Eighteenth Century History of Plea Bargains

Up until the eighteenth century, a jury trial was often conducted without the use of a lawyer. The judge dominated this system. The defendant was denied legal counsel. In some instances, the prosecution was conducted by a lawyer, but in many instances, the judge handled much of the criminal procedure. The defendant would speak continuously at trial and even reply to the witnesses supplied by the prosecution. Due to the lack of legal counsel, cases tended to be handled much more quickly. Courts may try between 12 and 20 felony cases each day. As such, there was no real need for a plea bargaining system.

1960s

During the 1960s the landmark case of Gideon v. Wainwright significantly changed the way that criminal cases are handled. In that case, the Court ruled that indigent defendants have the right to legal counsel. As such, criminal cases now have a lawyer representing the criminal defendant’s rights and another lawyer representing the interests of the state. The need for plea bargains is more significant due to the prevalence of legal representation.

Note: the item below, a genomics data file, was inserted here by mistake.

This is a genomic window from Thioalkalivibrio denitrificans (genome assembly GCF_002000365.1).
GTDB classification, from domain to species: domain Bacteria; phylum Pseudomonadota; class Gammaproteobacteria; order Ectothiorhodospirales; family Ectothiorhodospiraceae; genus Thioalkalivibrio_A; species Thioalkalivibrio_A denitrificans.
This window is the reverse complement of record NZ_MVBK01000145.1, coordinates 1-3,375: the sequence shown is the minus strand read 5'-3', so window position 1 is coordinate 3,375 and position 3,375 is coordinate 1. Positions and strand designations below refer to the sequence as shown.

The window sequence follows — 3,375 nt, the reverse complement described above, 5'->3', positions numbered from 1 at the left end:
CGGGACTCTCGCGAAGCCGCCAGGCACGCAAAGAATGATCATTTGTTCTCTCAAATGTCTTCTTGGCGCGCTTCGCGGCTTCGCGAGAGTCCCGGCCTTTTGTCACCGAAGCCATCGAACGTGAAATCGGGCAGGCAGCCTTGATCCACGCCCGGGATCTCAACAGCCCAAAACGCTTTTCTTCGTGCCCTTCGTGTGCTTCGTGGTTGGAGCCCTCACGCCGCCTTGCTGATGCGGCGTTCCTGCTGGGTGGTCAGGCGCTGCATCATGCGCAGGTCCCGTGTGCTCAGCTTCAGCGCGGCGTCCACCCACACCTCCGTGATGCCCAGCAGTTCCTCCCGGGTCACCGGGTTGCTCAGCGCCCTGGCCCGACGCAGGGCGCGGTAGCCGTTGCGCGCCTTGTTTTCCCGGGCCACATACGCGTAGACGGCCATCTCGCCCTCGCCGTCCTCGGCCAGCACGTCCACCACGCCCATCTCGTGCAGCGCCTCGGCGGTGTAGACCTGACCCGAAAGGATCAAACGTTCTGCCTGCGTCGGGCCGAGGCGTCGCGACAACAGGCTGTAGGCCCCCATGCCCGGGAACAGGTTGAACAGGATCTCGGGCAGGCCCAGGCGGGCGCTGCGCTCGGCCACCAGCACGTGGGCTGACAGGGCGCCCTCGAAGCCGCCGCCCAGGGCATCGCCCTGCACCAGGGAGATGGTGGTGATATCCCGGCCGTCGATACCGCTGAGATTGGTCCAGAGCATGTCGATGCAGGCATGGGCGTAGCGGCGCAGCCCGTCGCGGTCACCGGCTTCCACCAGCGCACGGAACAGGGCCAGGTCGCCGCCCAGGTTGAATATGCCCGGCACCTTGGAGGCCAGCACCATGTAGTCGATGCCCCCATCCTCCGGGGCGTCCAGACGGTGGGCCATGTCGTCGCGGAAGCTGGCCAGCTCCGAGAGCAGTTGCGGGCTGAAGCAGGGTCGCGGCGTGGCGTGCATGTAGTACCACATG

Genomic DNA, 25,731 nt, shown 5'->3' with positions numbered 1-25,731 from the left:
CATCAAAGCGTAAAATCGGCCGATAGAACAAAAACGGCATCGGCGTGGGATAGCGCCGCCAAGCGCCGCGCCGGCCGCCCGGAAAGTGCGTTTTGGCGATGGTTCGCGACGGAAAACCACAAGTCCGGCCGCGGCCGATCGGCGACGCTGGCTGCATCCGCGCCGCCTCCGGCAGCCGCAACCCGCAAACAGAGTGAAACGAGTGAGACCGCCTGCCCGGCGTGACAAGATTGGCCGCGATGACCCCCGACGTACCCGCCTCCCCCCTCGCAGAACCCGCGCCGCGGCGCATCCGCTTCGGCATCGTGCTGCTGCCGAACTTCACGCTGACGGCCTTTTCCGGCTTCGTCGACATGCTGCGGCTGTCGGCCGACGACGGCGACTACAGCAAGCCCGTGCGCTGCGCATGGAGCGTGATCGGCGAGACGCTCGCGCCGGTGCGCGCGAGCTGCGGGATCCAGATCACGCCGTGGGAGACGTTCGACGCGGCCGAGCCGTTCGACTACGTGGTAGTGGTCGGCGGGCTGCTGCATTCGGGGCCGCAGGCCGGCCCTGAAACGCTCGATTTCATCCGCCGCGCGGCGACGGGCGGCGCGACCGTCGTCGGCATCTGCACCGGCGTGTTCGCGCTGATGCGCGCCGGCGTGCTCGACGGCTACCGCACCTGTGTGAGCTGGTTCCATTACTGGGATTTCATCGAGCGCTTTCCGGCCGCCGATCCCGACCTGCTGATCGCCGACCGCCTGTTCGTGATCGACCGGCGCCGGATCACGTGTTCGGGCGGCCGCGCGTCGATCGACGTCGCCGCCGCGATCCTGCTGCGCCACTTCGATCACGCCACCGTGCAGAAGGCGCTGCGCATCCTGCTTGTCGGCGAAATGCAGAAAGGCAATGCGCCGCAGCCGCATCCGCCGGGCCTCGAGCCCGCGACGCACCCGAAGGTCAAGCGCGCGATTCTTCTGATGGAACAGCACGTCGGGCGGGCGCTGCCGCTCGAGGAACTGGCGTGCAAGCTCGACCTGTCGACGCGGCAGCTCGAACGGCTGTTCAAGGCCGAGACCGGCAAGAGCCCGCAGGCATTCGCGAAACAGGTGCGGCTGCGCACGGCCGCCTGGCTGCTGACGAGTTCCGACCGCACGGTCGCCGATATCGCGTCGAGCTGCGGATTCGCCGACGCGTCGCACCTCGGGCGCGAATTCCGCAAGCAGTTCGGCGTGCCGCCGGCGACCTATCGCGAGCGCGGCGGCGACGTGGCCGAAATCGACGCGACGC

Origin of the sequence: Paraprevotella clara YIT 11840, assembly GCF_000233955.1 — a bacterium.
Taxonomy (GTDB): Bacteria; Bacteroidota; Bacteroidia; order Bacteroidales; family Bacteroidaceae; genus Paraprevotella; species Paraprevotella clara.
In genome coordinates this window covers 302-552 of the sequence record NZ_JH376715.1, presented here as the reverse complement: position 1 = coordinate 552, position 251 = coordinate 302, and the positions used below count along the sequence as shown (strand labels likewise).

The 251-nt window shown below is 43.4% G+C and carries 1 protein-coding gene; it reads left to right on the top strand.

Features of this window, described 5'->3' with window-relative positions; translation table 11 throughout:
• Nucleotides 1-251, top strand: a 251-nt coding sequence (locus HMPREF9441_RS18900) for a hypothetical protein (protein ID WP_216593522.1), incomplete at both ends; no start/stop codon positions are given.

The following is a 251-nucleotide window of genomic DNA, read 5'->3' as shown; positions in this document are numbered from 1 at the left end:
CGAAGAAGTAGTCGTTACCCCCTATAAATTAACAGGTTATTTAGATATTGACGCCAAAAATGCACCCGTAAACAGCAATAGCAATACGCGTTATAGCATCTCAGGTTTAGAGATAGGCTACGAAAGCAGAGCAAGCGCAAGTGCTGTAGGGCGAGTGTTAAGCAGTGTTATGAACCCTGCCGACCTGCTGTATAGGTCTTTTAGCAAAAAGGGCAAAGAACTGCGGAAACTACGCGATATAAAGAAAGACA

Miranda Rights

Another important distinction between how criminal cases are handled today and how they were handled years ago is the development of Miranda Rights. Among other rights, criminal defendants are now advised that anything that they say can be used against them in court. This reading of rights occurs at the time of arrest or before a suspect is interrogated. As such, more criminal defendants are made away of their right to be free from self-incrimination, which is laid out in the Fifth Amendment to the United States Constitution. As such, many criminal defendants do not say anything to law enforcement and rely solely on their lawyers for their defense. With less ammunition to use against the defendant, a greater need for plea bargains exists.

Modern Pressures

Today, there are many pressures that influence the popularity of plea bargain agreements. There are more cases on the dockets than ever before. Prosecutors lack the time necessary to go through an extensive trial for every case, even if it a winnable case for the prosecutor. Additionally, prosecutors are often overburdened with too many cases at one time.

Public defenders often face a similar set of circumstances. They are often assigned so many cases that they may not meet with the client until the court date. They may try to quickly dispose of cases to move onto the next one. Private criminal defense lawyers who are in demand in the area may also have many cases to balance at one time.